Our Notes & References
Two consecutive illustrated broadsides announcing different rounds of large wild animal baiting involving the now-extinct Medelyan dogs.
In the first, larger broadside, a certain Vilgel invites viewers and participants to an eventful animal baiting on August 13th, 1833. This will take place in his so-called “amphitheatre”, an encircled area for fighting located at the Rogozhskaia gate, in the close outskirts of Moscow. “Bears, deliberately brought for the show from Tula animal house, will fight an Asian horse, who will be biting and kicking, to the audience’s surprise” (our translation). This is followed by the baiting of a wild bull from the steppes of the Black Sea region and the best Medelyan dogs, as depicted in the naïve, striking woodcut. Vilgel also invites all hunters to bring their own medelyans for participation: “after the dogs completely catch” the animal, the hunters “can take the bull in lassos”, which would mean its death, if we understand rightly “priniat na arkany”, an unusual Russian expression now used in the prisoners’ jargon.
It seems however that Vilgel’s fights didn’t always end up as he wished or anticipated: as we learn in the second announcement, a Black Sea wild bull (the same?) “in front of the audience, knocked off a giant door and killed the best dog”. This is not a failure though and Vilgel sees there, instead, an opportunity for entertainment and sensational announcement. On September 17th, joining forces with a fellow entertainer called Bardin, he is organising a new fight between many different hunting dogs and wild animals, followed by a baiting of their own best hunting dogs with the surviving wild bull. The organizers hope to satisfy the audience but warn the hunters to not bring young dogs to the fight.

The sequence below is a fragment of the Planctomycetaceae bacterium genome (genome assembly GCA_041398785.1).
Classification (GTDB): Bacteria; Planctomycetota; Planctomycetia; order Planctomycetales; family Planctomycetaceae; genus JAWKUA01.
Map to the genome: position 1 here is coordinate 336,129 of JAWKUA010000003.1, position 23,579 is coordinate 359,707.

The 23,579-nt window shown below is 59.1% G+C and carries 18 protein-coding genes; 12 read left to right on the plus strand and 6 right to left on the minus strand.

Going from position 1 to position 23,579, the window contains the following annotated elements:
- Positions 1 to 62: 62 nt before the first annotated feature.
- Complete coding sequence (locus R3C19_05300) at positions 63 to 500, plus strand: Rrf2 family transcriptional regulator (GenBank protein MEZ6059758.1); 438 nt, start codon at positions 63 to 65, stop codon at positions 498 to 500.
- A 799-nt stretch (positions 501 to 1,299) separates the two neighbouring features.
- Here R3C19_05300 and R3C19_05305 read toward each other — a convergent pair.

Medelyans were among the oldest and the largest hunting dogs in Russia. First mentioned in the 15th century, they used to participate in public baiting of wild animals on a regular basis. The largest kinds could apparently overwhelm a bull with one strike and go one on one with a bear. Held among kings and the highest nobility, one medelyan dog could sometimes cost as much as a purebred horse.
After the ban on bear baiting in the 1860s, the breed began to decline rapidly, and by the October Revolution, medelyans as a pure breed practically disappeared. The famous author Aleksandr Kuprin owned a medelyan called Sapsan, who shared some thoughts about the world and people in an eponymous short story published in 1916.